If metal flowlines, pipelines, tanks or other metal structures are buried and/or submerged, soil and/or water conditions, such as salinity, conductivity and porosity have a corrosive effect on the structure causing it to loose metal to the surrounding soil or water. To inhibit this corrosion, metal structures may be protected against corrosion by the application of a sacrificial anode system in which a more active metal in the galvanic series than that of the structure is used as a sacrificial anode or by an Impressed Current Cathodic Protection (ICCP) system wherein a electric current is impressed on a buried anode (+), which drives the metal structure to a negative voltage relative to the environment.
The electric current for an ICCP system may be supplied by one or more transformer/rectifier devices, which may supply a direct current (DC) of up to 100 Amps at a voltage of below 1.3 Volt. The voltage is generally maintained below 1.3 Volt to inhibit formation of hydrogen in any water and/or hydrocarbons in the interior and/or exterior of the structure, since the formed hydrogen would also react with the metal of, and thereby cause hydrogen embrittlement of the structure.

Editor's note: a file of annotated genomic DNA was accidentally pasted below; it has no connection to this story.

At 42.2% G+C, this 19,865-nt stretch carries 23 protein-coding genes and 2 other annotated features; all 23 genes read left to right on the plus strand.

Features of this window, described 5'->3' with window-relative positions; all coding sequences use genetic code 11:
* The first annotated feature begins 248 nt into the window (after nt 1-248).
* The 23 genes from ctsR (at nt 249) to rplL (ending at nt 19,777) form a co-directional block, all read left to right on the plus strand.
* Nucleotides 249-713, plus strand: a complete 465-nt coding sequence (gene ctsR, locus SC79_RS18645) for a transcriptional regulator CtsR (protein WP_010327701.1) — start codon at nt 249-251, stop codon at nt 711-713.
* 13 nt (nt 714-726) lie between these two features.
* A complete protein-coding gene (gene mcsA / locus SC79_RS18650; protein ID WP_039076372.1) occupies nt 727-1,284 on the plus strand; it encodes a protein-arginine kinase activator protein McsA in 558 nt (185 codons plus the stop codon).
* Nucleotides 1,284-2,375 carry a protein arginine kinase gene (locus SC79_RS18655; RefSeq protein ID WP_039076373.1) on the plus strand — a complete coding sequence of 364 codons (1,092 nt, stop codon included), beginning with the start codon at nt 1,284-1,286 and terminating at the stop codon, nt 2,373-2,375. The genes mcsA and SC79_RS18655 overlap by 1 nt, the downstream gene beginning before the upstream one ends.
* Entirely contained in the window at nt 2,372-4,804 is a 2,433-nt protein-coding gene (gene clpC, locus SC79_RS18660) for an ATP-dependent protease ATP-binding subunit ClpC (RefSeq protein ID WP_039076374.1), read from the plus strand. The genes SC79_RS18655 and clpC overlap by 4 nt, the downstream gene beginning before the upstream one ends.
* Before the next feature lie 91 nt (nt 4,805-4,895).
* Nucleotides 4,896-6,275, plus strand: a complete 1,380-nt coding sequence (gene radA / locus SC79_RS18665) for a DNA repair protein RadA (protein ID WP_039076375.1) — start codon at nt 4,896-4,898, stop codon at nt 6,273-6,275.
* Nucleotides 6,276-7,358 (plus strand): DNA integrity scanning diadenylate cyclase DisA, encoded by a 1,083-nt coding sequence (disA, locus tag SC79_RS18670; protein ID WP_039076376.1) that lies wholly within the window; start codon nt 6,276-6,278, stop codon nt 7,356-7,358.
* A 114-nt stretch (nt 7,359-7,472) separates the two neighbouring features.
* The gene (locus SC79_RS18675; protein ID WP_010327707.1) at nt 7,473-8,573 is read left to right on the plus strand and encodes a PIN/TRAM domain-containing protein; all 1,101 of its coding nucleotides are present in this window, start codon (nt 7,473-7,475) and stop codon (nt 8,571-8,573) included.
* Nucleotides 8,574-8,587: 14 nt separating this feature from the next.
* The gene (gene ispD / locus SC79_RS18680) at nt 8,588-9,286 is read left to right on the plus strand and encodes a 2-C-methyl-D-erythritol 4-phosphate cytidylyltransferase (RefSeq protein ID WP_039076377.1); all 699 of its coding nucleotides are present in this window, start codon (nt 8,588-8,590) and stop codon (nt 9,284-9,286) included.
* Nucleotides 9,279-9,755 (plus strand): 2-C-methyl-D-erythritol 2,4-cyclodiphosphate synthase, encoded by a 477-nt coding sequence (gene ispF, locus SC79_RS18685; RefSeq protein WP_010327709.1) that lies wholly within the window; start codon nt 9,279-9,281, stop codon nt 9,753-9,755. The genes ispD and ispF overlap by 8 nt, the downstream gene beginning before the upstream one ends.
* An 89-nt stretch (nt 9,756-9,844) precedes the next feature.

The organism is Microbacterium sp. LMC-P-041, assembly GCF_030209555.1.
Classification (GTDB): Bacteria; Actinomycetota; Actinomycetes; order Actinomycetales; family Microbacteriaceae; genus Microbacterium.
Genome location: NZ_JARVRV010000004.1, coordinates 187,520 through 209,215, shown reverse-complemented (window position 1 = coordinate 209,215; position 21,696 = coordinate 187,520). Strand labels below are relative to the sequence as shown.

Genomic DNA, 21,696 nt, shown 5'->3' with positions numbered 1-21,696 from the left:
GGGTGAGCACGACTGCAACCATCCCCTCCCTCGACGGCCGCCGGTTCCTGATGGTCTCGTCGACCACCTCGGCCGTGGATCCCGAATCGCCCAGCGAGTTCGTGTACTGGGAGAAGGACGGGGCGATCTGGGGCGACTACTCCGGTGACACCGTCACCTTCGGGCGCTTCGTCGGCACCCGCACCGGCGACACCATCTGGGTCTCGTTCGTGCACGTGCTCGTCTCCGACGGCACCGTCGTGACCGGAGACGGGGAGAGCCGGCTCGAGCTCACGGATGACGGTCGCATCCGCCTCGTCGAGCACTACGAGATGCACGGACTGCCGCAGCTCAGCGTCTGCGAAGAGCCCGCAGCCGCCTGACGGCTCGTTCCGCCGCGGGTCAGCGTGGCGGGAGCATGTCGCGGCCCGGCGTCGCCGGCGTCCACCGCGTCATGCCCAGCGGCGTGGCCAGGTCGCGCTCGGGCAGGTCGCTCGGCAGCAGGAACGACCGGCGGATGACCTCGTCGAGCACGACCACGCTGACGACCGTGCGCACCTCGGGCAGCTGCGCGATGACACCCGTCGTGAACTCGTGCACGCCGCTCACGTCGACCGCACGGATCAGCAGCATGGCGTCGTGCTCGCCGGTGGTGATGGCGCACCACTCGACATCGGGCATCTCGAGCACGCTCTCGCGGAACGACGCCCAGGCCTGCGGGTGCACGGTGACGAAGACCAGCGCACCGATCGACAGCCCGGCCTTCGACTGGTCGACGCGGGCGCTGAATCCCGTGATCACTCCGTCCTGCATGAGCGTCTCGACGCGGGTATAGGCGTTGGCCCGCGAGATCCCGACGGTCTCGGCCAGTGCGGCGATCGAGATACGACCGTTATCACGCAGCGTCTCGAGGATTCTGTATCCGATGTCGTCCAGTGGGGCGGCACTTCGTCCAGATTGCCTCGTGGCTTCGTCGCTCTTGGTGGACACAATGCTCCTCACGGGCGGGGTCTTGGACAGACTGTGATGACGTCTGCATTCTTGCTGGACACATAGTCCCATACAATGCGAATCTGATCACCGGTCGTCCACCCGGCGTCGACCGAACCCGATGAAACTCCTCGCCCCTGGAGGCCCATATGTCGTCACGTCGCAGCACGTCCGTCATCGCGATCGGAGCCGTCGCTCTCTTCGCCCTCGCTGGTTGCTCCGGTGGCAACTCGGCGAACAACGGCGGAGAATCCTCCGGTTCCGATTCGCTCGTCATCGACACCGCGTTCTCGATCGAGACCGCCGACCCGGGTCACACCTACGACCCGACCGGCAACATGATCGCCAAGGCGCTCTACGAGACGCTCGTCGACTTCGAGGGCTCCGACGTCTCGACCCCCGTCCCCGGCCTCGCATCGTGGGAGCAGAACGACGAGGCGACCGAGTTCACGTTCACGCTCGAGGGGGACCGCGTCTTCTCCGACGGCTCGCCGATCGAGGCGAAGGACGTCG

It is known from U.S. Pat. No. 6,715,550 and European patent 1252416 to transfer a low voltage alternating current (AC) or Direct Current (DC) via a production tubing or casing in a well to one or more downhole electrical appliances.
However, thus far it has been considered unfeasible to use electrical energy at a voltage of below 1.3 Volt derived from an impressed current cathodic protection (ICCP) system to supply energy to one or more electrical appliances.
It is an object of the present invention to provide a method for tapping electrical energy from an electrically conductive structure, which is protected against corrosion by an impressed current cathodic protection (ICCP) system, such that one or more electrical appliances are fed with electrical energy tapped from the ICCP system. This avoids the use of (long) electrical cables or the use of a generator, solar cells, wind-driven dynamo's etc.
In accordance with the invention there is provided a method for using an impressed current cathodic protection (ICCP) system which supplies an electrical current such that a metallic structure has a negative voltage relative to earth to power one or more electrical appliances, the method comprising: